On the evening of July 23, 2007, Sen. Barack Obama's top adviser was doing his best to spin his way out of a way of the thinking that led, last week, to perhaps the purest of President Barack Obama's foreign policy victories: the opening of Cuba.
Candidate Obama, blindsided during a South Carolina presidential debate by a YouTube question from a bearded California photographer, had rashly said he would meet anti-American leaders including Fidel Castro, Hugo Chavez, and Kim Jong-il. And so David Axelrod made his way into the dank "spin room," projecting the sort of mellow confidence that good spinners do when they're really worried. He insisted to the skeptical press pack that we'd missed a really important distinction. Obama hadn't promised to meet them, Axelrod kept insisting; he simply said he was willing to.
We didn't really buy the spin, and Hillary Clinton's aides were gleeful, and even thought they saw a campaign turning point, clear evidence that Obama was "naive" and unready for the White House.
Seven years later, Axelrod doesn't exactly recall that as his finest moment — but not because the spin was so weak.
"I reacted too conventionally," he recalled in a telephone interview from Chicago a few days ago. "I really wasn't grasping his larger point. I reacted conventionally and he was thinking unconventionally."
Obama, in fact, rather liked his answer, and the campaign's research quickly showed it played well with Democrats. So Axelrod and his colleagues quickly reversed course and Barack Obama's view of the world — previously defined solely by his opposition to the Iraq war — really started to take shape. This was a foreign policy fully in sync with the campaign's deep generational promise: to "turn the page" on baby boomers like the Clintons and what the Obama campaign saw as their inane and toxic politics.
The notion that we really needed to abandon lines drawn around the time of Vietnam was an appealing point. But it was also American domestic politics, a piece of the American conversation. And when it came to actual foreign policy — as opposed to "foreign policy" as an element of American domestic politics — that was sometimes a fatal flaw.
Obama's framework didn't make particular sense to people in other countries, or to their leaders, or to their American friends. This was particularly clear during the rawer, earlier campaign moments. At the 2007 gathering of the pro-Israel group AIPAC, for instance, Obama drew eye rolls by suggesting Israel's enemy was "cynicism" — not just, say, its actual enemies. And by the end of his first year in office, he was admitting to Joe Klein his mistake, fundamentally, of assuming that the American zeitgeist was a global phenomenon.
"The Israelis and the Palestinians — have found that the political environment, the nature of their coalitions or the divisions within their societies, were such that it was very hard for them to start engaging in a meaningful conversation," Obama told Klein. "And I think that we overestimated our ability to persuade them to do so when their politics ran contrary to that."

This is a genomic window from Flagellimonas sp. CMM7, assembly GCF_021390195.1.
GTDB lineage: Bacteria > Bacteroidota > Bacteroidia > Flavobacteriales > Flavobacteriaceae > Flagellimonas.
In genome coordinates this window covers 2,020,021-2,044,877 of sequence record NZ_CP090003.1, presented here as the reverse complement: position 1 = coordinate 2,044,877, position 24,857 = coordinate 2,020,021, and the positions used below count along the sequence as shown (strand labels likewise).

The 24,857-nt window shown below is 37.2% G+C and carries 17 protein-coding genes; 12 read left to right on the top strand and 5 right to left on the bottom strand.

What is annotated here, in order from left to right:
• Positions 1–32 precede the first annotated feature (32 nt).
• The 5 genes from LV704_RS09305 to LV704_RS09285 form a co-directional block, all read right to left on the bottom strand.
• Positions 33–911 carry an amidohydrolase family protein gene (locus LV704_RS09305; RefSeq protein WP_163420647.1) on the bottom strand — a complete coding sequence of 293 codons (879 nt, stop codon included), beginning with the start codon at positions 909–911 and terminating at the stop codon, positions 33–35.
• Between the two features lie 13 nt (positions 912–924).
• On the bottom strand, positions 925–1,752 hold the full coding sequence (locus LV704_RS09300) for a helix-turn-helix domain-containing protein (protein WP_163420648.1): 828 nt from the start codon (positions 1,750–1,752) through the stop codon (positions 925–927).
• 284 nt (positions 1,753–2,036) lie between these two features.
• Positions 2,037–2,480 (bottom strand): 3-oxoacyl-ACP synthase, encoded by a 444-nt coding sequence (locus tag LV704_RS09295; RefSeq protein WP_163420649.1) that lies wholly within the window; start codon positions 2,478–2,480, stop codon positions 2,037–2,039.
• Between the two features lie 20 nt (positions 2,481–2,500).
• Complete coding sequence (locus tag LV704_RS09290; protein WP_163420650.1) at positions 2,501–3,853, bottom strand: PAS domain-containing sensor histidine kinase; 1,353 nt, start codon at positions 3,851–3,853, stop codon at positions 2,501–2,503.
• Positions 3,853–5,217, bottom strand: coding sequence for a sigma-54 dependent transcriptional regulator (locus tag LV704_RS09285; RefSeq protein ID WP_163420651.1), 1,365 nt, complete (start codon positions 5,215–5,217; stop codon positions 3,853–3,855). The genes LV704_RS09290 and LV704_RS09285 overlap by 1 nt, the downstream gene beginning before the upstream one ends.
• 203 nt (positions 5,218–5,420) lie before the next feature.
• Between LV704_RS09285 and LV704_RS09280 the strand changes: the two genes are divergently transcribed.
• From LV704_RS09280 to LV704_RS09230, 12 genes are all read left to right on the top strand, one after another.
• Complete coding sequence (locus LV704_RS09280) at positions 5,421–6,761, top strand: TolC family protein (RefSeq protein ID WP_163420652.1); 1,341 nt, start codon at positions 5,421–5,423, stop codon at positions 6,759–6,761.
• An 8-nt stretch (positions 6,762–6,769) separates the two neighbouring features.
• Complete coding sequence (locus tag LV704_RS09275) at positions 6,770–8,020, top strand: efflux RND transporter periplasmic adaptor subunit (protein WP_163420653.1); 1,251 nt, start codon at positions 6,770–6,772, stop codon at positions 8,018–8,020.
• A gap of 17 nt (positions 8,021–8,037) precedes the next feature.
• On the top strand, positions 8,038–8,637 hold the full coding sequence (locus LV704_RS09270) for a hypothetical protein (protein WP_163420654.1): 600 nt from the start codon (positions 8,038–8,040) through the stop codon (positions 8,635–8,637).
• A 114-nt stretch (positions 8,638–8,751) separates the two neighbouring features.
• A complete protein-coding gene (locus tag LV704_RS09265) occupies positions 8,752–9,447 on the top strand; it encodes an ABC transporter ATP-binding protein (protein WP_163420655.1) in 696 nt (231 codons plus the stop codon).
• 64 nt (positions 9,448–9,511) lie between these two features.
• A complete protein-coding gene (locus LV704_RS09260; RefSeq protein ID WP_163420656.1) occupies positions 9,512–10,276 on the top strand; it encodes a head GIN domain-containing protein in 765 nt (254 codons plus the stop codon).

Obama's approach to Russia, too, imagined that country in American terms — alienated by George W. Bush, ready for a "reset." In fact, Vladimir Putin has his own politics and Russian history has its own arc. Putin's domestic politics required an enemy in Washington. He was intent on turning the page too — only on turning it in the opposite direction, back toward Soviet-era power and confrontation. Obama's most ambitious opening of all, toward Iran, remains unresolved, and will be determined in part by the tension between an improved bilateral relationship and that country's domestic politics.
But in Cuba, Obama has found a pure expression of the vision he promised. This is a relationship frozen in time, governed by a logic imposed when Cuba mattered to American strategy, when the stakes were high, and when the Soviets were trying to turn the island into a nuclear missile base.
The strongest argument against the opening is that it violated the laws of power. The United States gave a lot and got very little:
"Obama says yes, yes to everything: an embassy, an ambassador, diplomatic relations, travel and exchange, status among nations, removal from the list of state sponsors of terror, and a serious opportunity to lessen the embargo that has kept the dictators caged for decades," complained the Free Beacon's Matt Continetti. "In return, the Castro brothers give up ... well, what?"
"This isn't giving away the store. This is giving away the shopping mall, town center, enterprise zone. And it is entirely in character with President Obama's foreign policy," he wrote.
But the logic on which Obama was elected is: Who cares? The stakes in a tiny, poor, and autocratic island in a region of dysfunctional states are extremely low for the United States, if high for Cubans and for the people whose property Castro confiscated. The logic of the conflict is rooted entirely in the past. And so Obama didn't play hardball; he simply turned the page, and delivered on the generational promise that got him elected in the first place.
Obama is "very, very satisfied" with his recent policy moves, Axelrod said, pointing in particular to the regularization of millions of undocumented immigrants, the climate deal with China, and the Cuba opening. Obama, he said, "can sense the clock ticking."
The president, Axelrod said, is focused on spending his last two years resolving "the big generational issues" that have been, like Cuba and like immigration, simply stuck for decades.
And then Obama will, likely as not, turn power back over to the generation before his. Indeed, the most surprising thing about the current field of candidates may not be that the country would choose the heir to the Clinton or Bush dynasty, but that voters would hand power back over to the baby boomers whom Obama convinced them to throw out.